January has traditionally been the worst month of the year for movie fans. If a studio doesn’t have confidence in a movie’s money-making prospects, they’ll drop it into theatres during the darkest days of winter and hope for the best. As an audience, we’re sometimes granted opportunities to see some of the previous year’s Oscar bait in wide release, but even that’s a best-case scenario.
Except this year something’s changed — especially if you happen to be a card-carrying fan of the badass arts.
Among this weekend’s four wide releases, two of them feature take-no-prisoner female leads with a penchant for killing anyone who gets in their way. And man, I’ve got to tell ya, that’s exactly the sort of thing a guy like me can throw his support behind.
If recent history tells us anything — and I mean anything — it’s that we need more female action heroes. And that’s got nothing to do with gender equality. Whether it’s the bride in Kill Bill, Ripley in the Alien franchise, Sarah Connor from the Terminator films or Hanna in last year’s Hanna, there’s a rich cinematic history of hard-as-hell women who rival Mad Max and John McClane in the hearts and minds of action fans.
But I don’t know if this Selene character from Underworld Awakening should be slotted in alongside them. There are obviously going to be the perverts out there who are like hubba bubba Kate Beckinsale or whatever, but I’m just not sure about her action star credentials.
I know her character’s got vampire powers, but Beckinsale really doesn’t look particularly intimidating. She looks like a model. And let’s be honest, if we had to pit vampires who are just trying to do the right thing while wearing leather against one another, Blade isn’t going to have much trouble with a skinny-armed Brit.
And this isn’t a male-female thing... I wouldn’t trust Andrew Garfield to save the day either. The point is, if and when the lycans rise — as they surely will — I’m not sure Selene will be my first choice to save humanity. Whatever other problems the Underworld franchise has had, its most lethal mistake was not casting a believable badass in the lead.
Fortunately, that’s not a problem for Haywire. Gina Carano’s a former ultimate fighting champion and, based on my limited knowledge of ultimate fighting, that means she’s pretty good at fighting. In the film’s opening scene, which was made available online about a week ago, Carano’s character throws Channing Tatum on the ground and kicks him repeatedly. Tatum’s probably my number one most loved meathead, but nothing could have made me want to see Haywire more than seeing him get pounded.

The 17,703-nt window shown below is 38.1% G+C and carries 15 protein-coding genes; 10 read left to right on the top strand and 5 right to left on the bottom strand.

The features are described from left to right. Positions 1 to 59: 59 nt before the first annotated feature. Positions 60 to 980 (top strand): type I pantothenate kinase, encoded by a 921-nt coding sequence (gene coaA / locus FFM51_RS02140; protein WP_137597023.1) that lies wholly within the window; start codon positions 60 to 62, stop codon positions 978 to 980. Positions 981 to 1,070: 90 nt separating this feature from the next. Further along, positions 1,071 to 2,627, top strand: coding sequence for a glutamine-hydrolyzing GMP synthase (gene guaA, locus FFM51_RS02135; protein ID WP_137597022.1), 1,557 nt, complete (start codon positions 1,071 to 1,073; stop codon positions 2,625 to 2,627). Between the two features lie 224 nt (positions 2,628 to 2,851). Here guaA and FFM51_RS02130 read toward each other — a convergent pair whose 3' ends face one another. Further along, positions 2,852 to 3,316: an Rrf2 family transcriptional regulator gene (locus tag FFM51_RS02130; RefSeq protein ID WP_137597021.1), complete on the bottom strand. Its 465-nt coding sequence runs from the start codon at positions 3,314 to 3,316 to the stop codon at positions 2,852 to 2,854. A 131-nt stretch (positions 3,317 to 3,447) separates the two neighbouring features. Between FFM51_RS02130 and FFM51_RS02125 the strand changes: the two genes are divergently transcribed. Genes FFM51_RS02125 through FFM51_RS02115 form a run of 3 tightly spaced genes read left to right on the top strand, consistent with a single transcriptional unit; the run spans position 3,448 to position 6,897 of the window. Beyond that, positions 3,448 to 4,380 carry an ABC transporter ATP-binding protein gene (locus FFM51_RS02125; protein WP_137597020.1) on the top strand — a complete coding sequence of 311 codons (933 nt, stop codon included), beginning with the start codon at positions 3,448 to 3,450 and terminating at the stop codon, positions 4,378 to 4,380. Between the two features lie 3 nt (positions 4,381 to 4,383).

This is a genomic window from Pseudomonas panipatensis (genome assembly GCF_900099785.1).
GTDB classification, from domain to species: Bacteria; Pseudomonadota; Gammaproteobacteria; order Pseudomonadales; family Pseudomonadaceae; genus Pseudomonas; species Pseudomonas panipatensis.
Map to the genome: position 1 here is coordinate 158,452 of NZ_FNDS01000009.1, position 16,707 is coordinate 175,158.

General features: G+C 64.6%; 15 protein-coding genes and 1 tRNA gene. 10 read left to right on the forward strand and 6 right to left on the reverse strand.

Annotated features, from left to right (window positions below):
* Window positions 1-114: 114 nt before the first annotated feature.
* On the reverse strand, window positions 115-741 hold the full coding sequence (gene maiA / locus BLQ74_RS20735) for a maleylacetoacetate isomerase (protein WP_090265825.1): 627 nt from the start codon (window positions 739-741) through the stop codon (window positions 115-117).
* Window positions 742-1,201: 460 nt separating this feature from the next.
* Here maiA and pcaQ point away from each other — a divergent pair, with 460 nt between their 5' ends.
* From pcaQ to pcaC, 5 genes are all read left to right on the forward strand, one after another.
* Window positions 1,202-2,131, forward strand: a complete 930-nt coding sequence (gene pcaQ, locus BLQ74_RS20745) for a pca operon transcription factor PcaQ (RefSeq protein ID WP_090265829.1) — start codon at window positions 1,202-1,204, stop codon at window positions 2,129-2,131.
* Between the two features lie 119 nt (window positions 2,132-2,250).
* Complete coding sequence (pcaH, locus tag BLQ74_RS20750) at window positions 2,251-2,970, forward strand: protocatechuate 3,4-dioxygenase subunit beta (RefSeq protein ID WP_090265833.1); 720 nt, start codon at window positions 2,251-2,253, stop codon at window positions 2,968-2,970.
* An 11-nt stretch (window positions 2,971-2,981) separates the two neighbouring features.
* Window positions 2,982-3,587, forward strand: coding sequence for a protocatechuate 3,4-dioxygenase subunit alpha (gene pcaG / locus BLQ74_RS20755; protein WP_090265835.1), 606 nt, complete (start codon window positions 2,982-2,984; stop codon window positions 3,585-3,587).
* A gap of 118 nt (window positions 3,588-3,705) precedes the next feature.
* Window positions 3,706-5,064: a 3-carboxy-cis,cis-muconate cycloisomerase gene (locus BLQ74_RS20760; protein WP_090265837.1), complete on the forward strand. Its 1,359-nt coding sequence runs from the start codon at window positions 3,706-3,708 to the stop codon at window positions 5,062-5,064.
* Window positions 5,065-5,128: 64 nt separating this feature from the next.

Steven Soderbergh is one of Hollywood’s most reliable directors, and while he’s become better known for the Ocean’s Eleven franchise and Erin Brockovich, the guy’s got serious badass credentials. In 1999, he directed Terence Stamp in a small film called The Limey, and despite the total absence of explosions and car chases, still managed to create one of that decade’s most enduring tales of violent revenge. He did it with long cuts that slowly built tension, and then brief spurts of controlled mayhem.
Combining those directorial skills with Carano’s physicality should be more than enough to make Haywire an early 2012 favourite and the perfect antidote to Underworld Awakening.
Elsewhere, Red Tails tells the story of some of the first African-American fighter pilots in the Second World War. It’s a story that deserves to be told, and George Lucas’s relentless efforts to get the film made deserve kudos. But it’s unfortunate that Lucas’s involvement has completely overshadowed the film’s story.
The only question anyone seems to be asking is whether or not Red Tails represents a return to form for the much-maligned Star Wars mastermind — and the guy isn’t even directing. Instead of using the film’s release as an opportunity to highlight the sacrifices black Americans made for a country that treated them like second-class citizens, the press has focused on rehashing old arguments about the prequels. It’s a shame, because despite all the crap Lucas has pulled, he deserves some credit for making sure this story got told.